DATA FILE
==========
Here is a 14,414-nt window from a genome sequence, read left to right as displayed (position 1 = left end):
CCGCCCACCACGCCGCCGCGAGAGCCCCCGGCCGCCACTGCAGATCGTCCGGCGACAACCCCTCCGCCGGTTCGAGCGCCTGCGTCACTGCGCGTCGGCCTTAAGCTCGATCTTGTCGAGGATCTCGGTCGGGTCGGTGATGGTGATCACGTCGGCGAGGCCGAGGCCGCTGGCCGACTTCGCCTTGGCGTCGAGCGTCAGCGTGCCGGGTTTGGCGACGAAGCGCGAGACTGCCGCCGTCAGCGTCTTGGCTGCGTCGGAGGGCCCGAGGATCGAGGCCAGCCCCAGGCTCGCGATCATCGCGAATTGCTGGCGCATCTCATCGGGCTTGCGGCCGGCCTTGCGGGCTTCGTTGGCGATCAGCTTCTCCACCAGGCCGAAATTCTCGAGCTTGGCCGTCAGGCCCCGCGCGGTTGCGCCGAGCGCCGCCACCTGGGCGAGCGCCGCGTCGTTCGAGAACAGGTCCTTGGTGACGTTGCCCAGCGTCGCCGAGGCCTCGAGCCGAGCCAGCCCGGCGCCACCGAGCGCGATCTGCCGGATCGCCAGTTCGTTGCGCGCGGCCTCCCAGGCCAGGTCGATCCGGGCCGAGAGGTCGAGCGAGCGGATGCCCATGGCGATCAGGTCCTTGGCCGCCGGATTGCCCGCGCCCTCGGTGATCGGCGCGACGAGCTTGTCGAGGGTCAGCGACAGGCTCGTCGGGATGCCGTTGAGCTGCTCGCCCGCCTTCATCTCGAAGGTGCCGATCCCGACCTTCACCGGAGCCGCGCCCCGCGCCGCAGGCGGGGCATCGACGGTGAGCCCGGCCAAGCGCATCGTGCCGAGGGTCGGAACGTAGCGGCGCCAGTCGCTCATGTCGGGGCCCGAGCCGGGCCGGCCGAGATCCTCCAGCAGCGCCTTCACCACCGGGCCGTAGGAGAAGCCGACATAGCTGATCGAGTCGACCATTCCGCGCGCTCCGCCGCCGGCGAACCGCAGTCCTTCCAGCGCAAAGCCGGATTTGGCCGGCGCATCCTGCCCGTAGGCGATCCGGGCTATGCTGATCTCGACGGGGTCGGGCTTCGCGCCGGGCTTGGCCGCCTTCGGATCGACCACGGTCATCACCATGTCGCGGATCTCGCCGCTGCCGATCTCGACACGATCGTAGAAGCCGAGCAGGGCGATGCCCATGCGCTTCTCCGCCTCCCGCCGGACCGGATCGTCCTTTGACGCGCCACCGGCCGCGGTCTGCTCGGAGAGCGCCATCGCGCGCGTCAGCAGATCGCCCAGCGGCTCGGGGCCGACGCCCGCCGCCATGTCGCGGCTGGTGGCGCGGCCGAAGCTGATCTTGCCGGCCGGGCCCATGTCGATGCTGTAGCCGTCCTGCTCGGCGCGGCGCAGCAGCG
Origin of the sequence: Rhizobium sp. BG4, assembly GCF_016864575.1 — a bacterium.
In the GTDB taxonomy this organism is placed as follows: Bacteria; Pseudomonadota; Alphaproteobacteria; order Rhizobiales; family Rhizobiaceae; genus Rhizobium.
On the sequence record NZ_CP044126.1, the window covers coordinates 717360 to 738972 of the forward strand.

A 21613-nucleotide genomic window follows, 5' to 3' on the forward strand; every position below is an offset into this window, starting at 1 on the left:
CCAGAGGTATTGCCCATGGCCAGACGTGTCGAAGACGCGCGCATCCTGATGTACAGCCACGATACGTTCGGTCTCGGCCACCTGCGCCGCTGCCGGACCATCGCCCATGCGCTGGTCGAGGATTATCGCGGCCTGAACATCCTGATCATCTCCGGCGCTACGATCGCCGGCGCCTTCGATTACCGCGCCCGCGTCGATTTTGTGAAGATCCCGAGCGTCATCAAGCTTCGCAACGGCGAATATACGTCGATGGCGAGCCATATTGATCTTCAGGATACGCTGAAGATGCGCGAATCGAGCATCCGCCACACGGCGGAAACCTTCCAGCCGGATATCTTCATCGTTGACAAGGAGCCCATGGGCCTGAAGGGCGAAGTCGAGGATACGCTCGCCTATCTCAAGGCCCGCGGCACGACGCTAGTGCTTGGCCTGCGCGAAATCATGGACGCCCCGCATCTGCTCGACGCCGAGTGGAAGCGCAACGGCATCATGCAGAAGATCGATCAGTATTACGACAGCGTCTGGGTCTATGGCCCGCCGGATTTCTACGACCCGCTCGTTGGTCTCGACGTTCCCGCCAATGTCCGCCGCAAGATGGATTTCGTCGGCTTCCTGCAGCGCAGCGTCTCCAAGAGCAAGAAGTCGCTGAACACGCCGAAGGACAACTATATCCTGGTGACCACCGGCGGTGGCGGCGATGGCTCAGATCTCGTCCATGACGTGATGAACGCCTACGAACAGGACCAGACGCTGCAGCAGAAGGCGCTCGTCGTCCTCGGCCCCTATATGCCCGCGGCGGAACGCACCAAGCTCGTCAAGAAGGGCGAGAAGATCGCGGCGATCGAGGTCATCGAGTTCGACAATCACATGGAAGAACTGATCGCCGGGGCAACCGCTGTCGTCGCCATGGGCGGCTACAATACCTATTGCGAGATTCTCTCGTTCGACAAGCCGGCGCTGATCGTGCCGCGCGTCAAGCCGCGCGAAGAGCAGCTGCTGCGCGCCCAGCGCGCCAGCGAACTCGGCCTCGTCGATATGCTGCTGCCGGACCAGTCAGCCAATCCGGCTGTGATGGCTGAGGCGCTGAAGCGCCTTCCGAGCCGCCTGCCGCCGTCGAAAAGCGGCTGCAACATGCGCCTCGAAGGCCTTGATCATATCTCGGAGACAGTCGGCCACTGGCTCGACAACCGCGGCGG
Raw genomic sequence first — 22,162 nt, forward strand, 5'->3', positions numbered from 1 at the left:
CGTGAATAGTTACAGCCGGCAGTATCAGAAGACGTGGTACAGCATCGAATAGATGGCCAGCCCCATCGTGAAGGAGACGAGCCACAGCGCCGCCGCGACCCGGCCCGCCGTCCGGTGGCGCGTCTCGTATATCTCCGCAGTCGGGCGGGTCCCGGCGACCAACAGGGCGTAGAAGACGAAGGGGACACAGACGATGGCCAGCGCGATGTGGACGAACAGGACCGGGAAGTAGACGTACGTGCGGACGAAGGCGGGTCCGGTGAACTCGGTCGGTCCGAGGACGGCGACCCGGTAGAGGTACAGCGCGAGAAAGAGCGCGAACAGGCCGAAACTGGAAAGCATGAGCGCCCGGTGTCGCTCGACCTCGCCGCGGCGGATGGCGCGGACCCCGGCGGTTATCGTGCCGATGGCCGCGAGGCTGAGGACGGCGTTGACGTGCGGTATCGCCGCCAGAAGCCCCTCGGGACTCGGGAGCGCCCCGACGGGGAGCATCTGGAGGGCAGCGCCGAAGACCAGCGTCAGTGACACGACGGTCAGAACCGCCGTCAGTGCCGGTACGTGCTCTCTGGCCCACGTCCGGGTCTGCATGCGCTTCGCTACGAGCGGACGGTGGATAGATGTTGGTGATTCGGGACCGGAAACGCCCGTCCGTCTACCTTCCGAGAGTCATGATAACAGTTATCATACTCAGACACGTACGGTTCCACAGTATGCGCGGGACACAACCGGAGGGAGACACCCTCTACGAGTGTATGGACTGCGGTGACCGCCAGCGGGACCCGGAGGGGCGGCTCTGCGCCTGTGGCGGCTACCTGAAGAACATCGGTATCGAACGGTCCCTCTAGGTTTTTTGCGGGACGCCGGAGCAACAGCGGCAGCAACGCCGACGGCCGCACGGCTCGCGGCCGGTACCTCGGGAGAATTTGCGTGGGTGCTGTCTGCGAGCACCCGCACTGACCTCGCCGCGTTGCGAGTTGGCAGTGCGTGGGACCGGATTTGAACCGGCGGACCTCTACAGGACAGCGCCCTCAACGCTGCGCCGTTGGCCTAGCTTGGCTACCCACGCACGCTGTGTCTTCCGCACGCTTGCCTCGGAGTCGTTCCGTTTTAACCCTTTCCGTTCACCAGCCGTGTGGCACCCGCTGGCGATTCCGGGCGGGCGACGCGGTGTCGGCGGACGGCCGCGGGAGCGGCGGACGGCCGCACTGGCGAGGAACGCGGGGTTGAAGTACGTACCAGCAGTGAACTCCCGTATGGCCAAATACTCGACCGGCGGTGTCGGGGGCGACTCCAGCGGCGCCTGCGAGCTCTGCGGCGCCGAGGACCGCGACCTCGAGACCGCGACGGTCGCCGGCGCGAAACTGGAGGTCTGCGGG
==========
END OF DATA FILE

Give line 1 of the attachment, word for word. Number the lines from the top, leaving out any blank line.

Here is a 14,414-nt window from a genome sequence, read left to right as displayed (position 1 = left end):